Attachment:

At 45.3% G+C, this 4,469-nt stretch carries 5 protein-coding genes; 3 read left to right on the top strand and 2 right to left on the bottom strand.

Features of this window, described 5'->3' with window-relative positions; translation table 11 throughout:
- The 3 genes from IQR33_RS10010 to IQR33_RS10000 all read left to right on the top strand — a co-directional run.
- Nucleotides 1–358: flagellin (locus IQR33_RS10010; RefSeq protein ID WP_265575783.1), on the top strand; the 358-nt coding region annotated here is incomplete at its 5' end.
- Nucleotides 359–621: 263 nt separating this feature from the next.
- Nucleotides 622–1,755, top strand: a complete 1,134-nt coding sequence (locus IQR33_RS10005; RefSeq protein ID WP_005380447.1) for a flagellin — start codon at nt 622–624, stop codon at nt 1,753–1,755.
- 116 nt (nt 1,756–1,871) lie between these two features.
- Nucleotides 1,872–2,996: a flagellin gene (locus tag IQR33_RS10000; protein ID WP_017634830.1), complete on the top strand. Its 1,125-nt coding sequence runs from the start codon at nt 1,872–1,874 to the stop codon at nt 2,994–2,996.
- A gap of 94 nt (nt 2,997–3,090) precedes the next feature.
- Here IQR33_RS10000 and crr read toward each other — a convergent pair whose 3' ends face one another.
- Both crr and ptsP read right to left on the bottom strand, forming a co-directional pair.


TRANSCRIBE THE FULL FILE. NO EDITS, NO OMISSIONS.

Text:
At 45.3% G+C, this 4,469-nt stretch carries 5 protein-coding genes; 3 read left to right on the top strand and 2 right to left on the bottom strand.

Features of this window, described 5'->3' with window-relative positions; translation table 11 throughout:
- The 3 genes from IQR33_RS10010 to IQR33_RS10000 all read left to right on the top strand — a co-directional run.
- Nucleotides 1–358: flagellin (locus IQR33_RS10010; RefSeq protein ID WP_265575783.1), on the top strand; the 358-nt coding region annotated here is incomplete at its 5' end.
- Nucleotides 359–621: 263 nt separating this feature from the next.
- Nucleotides 622–1,755, top strand: a complete 1,134-nt coding sequence (locus IQR33_RS10005; RefSeq protein ID WP_005380447.1) for a flagellin — start codon at nt 622–624, stop codon at nt 1,753–1,755.
- 116 nt (nt 1,756–1,871) lie between these two features.
- Nucleotides 1,872–2,996: a flagellin gene (locus tag IQR33_RS10000; protein ID WP_017634830.1), complete on the top strand. Its 1,125-nt coding sequence runs from the start codon at nt 1,872–1,874 to the stop codon at nt 2,994–2,996.
- A gap of 94 nt (nt 2,997–3,090) precedes the next feature.
- Here IQR33_RS10000 and crr read toward each other — a convergent pair whose 3' ends face one another.
- Both crr and ptsP read right to left on the bottom strand, forming a co-directional pair.